How You Can Demand Justice for Ahmaud Arbery
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How You Can Demand Justice for Ahmaud Arbery

Activists and everyday people are calling for justice following the killing of Ahmaud Arbery. Arbery, a Black 25-year-old, was jogging his regular route through Brunswick, Georgia when he was shot and killed by two white men on February 23. Though he was buried months ago, no arrests have been made, reports Vox. It was only this week, when video of Arbery's death went viral, trending the hashtags #AhmaudArbery and #BlackLivesMatter, that a prosecutor agreed to send to send the case to a grand jury.

A 36-second video of the incident, which is being compared to Trayvon Martin's death, shows Gregory and Travis McMichael, a father and son, the former of whom is a retired police detective, follow Arbery in a pick-up truck and assault him unprovoked. The McMichaels told police they attacked him because they believed he was a suspect in burglaries in the area.

Civil rights attorney S. Lee Merritt, who is representing the victim's family, says the crime was a clear example of a racially-motivated murder. Arbery's mother, Wanda Cooper, told CBS News that the video "proves that my son was not committing a crime. He was out for his daily jog and he was hunted down like an animal and killed." Prominent voices like LeBron James, Nina Turner, Stacey Abrams and Joe Biden have also spoken out.

The case has gotten complicated. Two prosecutors have recused themselves because of relationships with the McMichaels', and a letter from the second obtained by the New York Times, showed he believed them innocent based on Georgia's stand-your-ground laws. The new prosecutor, District Attorney Tom Durden, who was appointed to the case on April 13, just called to open an independent investigation this week. The case will be presented to a grand jury to decide if criminal charges will be brought against the McMichaels. Civil rights advocates are furious over law enforcement's apathy and stalling, as well as the reality that the McMichaels will continue to walk free, since courts are closed for at least another month due to the pandemic. The Southern Poverty Law Center and other advocates are calling for a Federal investigation given delays at the state level, per Vox.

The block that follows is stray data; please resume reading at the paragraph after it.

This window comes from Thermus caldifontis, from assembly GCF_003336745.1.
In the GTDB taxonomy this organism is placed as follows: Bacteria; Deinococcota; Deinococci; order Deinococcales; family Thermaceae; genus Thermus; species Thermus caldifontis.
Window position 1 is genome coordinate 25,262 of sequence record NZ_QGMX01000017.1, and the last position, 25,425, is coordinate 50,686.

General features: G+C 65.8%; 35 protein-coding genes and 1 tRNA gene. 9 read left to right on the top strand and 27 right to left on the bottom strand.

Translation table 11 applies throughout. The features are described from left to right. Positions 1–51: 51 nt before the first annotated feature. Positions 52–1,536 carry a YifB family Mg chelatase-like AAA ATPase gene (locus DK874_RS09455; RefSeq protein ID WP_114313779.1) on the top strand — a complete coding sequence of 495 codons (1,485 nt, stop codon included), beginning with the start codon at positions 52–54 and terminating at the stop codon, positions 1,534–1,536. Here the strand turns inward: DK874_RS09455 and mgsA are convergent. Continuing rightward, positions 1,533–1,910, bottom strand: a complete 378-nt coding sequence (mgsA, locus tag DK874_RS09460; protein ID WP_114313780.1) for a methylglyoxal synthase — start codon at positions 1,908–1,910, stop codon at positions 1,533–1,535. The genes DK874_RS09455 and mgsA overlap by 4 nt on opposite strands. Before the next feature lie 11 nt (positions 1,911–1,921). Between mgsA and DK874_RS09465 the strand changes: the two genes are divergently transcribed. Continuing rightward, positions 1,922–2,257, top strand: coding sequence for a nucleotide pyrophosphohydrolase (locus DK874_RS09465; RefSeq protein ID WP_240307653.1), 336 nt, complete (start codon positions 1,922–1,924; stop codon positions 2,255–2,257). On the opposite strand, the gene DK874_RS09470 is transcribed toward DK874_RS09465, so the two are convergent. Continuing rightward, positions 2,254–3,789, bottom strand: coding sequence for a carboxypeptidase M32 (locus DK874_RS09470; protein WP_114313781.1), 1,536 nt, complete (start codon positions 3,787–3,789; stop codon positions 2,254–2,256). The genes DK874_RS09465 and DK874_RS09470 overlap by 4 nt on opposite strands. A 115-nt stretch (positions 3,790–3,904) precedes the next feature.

The ordeal has reignited a conversation over the politics of viral videos displaying violence against Black people, and their necessity in mobilizing the public as well as law enforcement.

Supporters are hosting a virtual vigil on Friday, per CNN. While Arbery's community is grieving, advocates are working to push for the case forward.

Here's how you can get involved:

Sign a petition demanding justice for Arbery.

The Grassroots Law Project has created a #RunWithMaud petition in collaboration with Arbery's family You can learn more about the case and Arbery's life, and each signature will send a letter to officials who have the power to make a difference in this case.

Make calls to the Department of Justice and the FBI.

The #RunWithMaud petition website has a dialer service set up to let various law enforcement officials know you're angry and paying attention. First up: "At the federal level, we need to persuade the leadership of the Dept. of Justice and FBI to investigate and prosecute this case as the hate crime it is."

Call here, or dial 770-800-0689 and the service will direct you through the process.

Make calls to District Attorney Tom Durden.

At the local level, advocates are trying to persuade Durden to bring charges against George and Travis McMichael and request that a special prosecutor take over the case. The same dialer service will direct your calls to his office.

Make calls to Georgia Governor Brian Kemp.

Kemp has offered the Georgia's Bureau of Investigation to assist with the case. However, many are skeptical he's fully supportive. Express urgency around the investigation, and ask that the state do everything in its power to provide justice for Arbery.

Call Governor Kemp's office at (404) 656-1776 or email him here.

Participate in the #IRunWithMaud run.

Arbery's old football coach is hosting a mass vigil in the form of a 2.23 mile run, representing the date of his death, in honor of the former athlete and in solidarity with his family. He's asking runners to post photos of their runs, and keep the hashtag #IRunWithMaud trending.

Photo via Instagram / @grassrootslaw

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